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With the COVID-19 vaccination rollout just starting to gather steam in Japan, local governments have come up with a variety of ways to use surplus doses resulting from sudden appointment cancellations and no-shows.

The Ministry of Health, Labor and Welfare has requested in writing that each local government study and adopt “flexible measures” to address the question of whom should be administered leftover doses that would otherwise be discarded.

Once thawed and diluted, the vaccines must be used quickly and local governments are racking their brains to avoid having them go to waste — devising plans for waiting lists or targeting teachers, for instance, to receive the unused shots.

Takao Shiraiwa, mayor of Nanyo, Yamagata Prefecture, tweeted that he has instructed the city office to vaccinate nursery and kindergarten teachers with surplus doses to “prevent COVID-19 clusters at facilities for infants.”

The Nanyo government has introduced a system in which nursery school teachers and others may wait on standby at home when vaccinations are conducted at facilities for older people and then rush to the venue to receive inoculations if leftover doses are available at the end of the day.

The standby system has also been expanded to include home-care workers who might visit bedridden older people.

The Sanjo Municipal Government in Niigata Prefecture also decided to use extra doses to inoculate elementary and junior high school teachers and staff members.

The city office will administer vaccines “irrespective of age to avoid discarding vaccines as a top priority,” tweeted Mayor Ryo Takizawa.

If there are surplus doses at the end of the day, the office contacts elementary and junior high schools in Sanyo so that preregistered teachers and staff members can head to a vaccine site to receive a shot. At least 900 people have registered on the waitlist, according to the office.

In Toride, Ibaraki Prefecture, extra doses are given to social welfare workers 65 and older who have not yet made appointments for vaccinations because they make frequent contact with older people during home visits and consultations, a city official said.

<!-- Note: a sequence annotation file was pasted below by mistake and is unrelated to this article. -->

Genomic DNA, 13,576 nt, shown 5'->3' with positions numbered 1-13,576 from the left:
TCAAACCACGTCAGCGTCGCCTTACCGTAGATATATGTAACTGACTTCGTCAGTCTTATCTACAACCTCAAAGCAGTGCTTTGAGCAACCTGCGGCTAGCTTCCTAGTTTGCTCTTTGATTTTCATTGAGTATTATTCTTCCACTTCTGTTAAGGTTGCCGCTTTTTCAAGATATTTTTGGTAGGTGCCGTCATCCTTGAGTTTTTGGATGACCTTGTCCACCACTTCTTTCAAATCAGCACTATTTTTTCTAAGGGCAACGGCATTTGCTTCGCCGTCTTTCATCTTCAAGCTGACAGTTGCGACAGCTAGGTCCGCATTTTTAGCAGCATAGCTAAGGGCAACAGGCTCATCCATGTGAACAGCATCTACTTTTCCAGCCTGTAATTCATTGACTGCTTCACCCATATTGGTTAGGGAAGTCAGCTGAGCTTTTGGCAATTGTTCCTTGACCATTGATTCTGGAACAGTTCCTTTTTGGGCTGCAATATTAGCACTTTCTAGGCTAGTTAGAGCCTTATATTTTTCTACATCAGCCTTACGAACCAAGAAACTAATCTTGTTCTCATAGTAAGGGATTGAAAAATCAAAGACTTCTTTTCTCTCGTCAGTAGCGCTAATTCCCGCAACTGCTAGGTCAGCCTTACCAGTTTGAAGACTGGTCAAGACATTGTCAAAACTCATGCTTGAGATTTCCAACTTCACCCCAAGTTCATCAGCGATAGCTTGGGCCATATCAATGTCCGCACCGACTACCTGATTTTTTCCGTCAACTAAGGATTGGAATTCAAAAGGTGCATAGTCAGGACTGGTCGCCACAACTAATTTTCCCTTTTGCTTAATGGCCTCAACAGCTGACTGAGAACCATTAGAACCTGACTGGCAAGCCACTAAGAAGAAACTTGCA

In Hamura, western Tokyo, officials were taken by surprise when more than 450 people 65 and older registered for a system it introduced to allow around five older people to wait on standby at the inoculation site in there are spare shots.

A woman receives a dose of a COVID-19 vaccine in Kitaaiki, Nagano Prefecture. | KYODO
A woman receives a dose of a COVID-19 vaccine in Kitaaiki, Nagano Prefecture. | KYODO

The standby list “gathered so many people even though there was no guarantee they would receive a shot at the site,” one official said.

Meanwhile, the town office of Sugito, Saitama Prefecture, has introduced a lottery system for people 65 and older who preregister for leftover doses. A town official draws the slips at random and the office then notifies the winners.

As of May 23, 17 of more than 300 people who registered for the lottery had gotten vaccinated.

The large number of registrants “shows that many people are eager to receive shots as early as possible,” a town official said.

In the town of Tamamura, Gunma Prefecture, nearly 500 people registered for the vaccine waitlist in the first five days.

But the effort to curb wasted doses has also led to some confusion — perhaps due to a lack of a thorough explanation on the part of local government officials.

The number of registrants on the waitlist in Gojo, Nara Prefecture, quickly reached around 250, but a city official said, “There are some elderly people who mistook the program for group vaccination appointments.”

Yuni, Hokkaido, and Kainan, Wakayama Prefecture, have opened their waitlists to anyone 16 or older. In Yuni, nearly 100 people, including teenagers, have already registered.

“As our population is less than 5,000, we were afraid of having a shortage of applicants by limiting the waiting list to the elderly,” a town official said. “We have drastically broadened the scope to minimize wasted vaccines as much as possible.”

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